It felt a bit lonely sometimes to work completely remotely and see people only distantly but it was the way they lived now. Ten years of fighting the global pandemic will certainly remain in history books, Aurora was sure of it, as one of the most pivotal moments for humanity. Many things have changed: the way people work now, the way they live, the way they connect. Not long after the global pandemic started, there was a wave of movements that people gave names to, like the phenomena of great resignation, rural migration, automation, and many others. People started seeing the world differently, began reevaluating their values, embarked on new journeys of fresh ways to live and work in the era of the speedy rise of virtual tech. Aurora’s personal life has changed too. Facing loneliness and a good deal of stress at work, and then the loss of her father drove her to take a break. She resigned, took a year of sabbatical, and moved out of the city to a small town in the county. Finding a new place to live wasn’t easy, it looked like real estate bidding wars relocated to rural areas as people started to abandon big cities. However, her work in tech as a product designer for the past few years allowed her to put a considerable sum of money aside, so eventually, she was able to find, although a little bit overpriced but nice house in a friendly neighborhood, situated among beautiful trails and lakes. And the house had a stable and fast internet connection, exactly what she needed.
After everything, finding a new job wasn’t too difficult. Being a highly-skilled, well-educated, and experienced design professional with deep theoretical knowledge and years of practical competence gave her the luxury of taking time and choosing the best option. When she was contacted by Futura and learned about the ways the company operated, she saw an interesting and well-fit opportunity for herself there. Needless to say that Aurora’s experience was generalistic, accompanied by a broader set of skills, one of her strong sides was her ability to explain and teach, to listen and understand problems, and to offer creative advice. She was a good coach and mentor to designers in her previous company and, being an immigrant herself, was a beacon of support and inspiration for those who needed it most. That’s why, after she learned that Futura’s main focus was to help small and medium businesses - primarily run by underrepresented groups - establish design processes, she decided to give it a chance. Anyway, design was so widely popularized now and available to anyone through all these easy-to-use apps and tools, that the market barely needed another design crafter. What was really in demand is a strong design advisor and educator, a mentor and influencer, as one might say a “guardian” of logical and aesthetically pleasing design. And Aurora has all the features to lightly step into this new role.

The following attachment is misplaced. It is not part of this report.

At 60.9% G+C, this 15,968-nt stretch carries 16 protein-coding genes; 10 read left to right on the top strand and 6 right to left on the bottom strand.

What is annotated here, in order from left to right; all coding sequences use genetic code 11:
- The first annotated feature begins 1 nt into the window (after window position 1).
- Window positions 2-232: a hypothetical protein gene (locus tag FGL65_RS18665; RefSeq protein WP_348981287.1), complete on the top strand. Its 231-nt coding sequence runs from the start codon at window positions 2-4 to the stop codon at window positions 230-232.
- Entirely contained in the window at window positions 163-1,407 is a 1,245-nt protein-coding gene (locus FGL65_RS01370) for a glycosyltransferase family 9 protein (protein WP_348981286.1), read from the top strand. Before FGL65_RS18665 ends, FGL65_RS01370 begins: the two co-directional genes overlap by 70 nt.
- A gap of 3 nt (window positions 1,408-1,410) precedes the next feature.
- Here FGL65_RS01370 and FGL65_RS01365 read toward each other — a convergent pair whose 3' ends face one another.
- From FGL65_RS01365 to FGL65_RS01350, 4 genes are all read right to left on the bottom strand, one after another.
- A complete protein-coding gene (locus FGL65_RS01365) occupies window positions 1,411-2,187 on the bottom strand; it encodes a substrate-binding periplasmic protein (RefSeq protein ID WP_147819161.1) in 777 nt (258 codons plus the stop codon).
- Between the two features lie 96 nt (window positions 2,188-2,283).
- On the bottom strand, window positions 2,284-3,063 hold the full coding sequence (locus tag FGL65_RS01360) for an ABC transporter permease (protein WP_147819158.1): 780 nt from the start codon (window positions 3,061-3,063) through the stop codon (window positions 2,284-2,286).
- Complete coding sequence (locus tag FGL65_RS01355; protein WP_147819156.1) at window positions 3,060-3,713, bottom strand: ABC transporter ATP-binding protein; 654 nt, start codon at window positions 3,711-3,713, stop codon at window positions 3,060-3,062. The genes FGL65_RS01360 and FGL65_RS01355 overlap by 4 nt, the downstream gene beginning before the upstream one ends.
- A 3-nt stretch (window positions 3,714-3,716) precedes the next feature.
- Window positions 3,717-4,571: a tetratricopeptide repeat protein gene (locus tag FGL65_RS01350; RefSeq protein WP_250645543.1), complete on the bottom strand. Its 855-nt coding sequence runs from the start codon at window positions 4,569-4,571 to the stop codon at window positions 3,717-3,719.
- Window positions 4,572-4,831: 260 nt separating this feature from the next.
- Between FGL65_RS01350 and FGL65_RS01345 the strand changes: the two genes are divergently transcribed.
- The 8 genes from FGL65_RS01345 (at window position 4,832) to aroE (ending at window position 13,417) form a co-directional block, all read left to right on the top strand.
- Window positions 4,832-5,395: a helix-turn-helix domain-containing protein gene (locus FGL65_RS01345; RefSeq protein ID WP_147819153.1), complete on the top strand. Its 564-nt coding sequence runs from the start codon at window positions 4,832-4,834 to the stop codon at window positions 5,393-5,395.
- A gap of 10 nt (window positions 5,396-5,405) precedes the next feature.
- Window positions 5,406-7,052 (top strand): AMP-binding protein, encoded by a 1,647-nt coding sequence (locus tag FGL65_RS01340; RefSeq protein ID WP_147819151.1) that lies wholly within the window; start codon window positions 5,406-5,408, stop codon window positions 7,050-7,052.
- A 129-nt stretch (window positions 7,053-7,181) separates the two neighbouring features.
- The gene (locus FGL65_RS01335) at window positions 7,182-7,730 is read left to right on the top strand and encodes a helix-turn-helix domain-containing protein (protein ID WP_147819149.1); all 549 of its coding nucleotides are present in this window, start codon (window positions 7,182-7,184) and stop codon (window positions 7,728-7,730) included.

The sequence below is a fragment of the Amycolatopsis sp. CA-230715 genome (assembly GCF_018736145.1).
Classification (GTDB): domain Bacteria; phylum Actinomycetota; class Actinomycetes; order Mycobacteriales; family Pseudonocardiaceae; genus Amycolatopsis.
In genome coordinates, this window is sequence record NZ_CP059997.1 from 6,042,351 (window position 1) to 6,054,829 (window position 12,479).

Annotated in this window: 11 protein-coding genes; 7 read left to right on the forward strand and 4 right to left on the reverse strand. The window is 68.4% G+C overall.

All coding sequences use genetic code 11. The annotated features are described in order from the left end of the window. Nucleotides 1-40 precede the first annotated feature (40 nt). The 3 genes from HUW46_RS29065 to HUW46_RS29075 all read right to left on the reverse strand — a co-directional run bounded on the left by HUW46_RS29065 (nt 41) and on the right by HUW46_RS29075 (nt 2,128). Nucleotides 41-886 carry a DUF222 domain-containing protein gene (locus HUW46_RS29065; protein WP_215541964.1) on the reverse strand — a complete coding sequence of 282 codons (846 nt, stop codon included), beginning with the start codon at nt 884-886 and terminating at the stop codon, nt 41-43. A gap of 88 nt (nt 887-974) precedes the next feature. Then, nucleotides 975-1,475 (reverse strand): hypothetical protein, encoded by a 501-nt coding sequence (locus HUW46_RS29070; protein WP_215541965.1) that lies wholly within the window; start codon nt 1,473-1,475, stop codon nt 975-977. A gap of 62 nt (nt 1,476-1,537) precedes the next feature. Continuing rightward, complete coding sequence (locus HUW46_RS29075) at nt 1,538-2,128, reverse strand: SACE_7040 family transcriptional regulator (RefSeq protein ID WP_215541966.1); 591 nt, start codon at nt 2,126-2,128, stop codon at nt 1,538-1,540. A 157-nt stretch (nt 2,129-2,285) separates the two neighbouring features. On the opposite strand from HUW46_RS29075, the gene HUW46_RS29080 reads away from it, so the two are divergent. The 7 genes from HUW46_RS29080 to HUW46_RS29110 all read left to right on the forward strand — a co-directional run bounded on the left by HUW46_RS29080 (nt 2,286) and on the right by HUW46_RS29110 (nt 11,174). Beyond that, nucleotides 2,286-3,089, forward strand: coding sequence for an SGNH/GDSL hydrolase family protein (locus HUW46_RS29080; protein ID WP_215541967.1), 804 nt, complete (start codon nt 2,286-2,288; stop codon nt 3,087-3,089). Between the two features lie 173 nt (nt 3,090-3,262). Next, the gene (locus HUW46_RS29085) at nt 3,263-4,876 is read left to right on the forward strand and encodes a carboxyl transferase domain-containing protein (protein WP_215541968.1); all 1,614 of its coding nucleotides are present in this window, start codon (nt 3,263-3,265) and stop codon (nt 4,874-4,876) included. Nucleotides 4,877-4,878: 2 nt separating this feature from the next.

After a long break, the first few weeks at Futura seemed a bit weird but she was happy to get back to what she enjoyed doing. And now she was matched with her first project - to help Renaissance establish design culture and integrate design processes. She already set up a few meetings with them, where she learned about their story and challenges from different parties involved. Part of their problem was a wide distribution of their teams, even though almost no work was happening in real life now and everyone seemed to be fine with that, there were places where people still struggled with remote and asynchronous communication. So now it was time for her to design a holistic approach to set the Renaissance’s design team out on a journey of effective collaboration and through that, influence the whole startup to operate sustainably, foster innovation and high design standards. .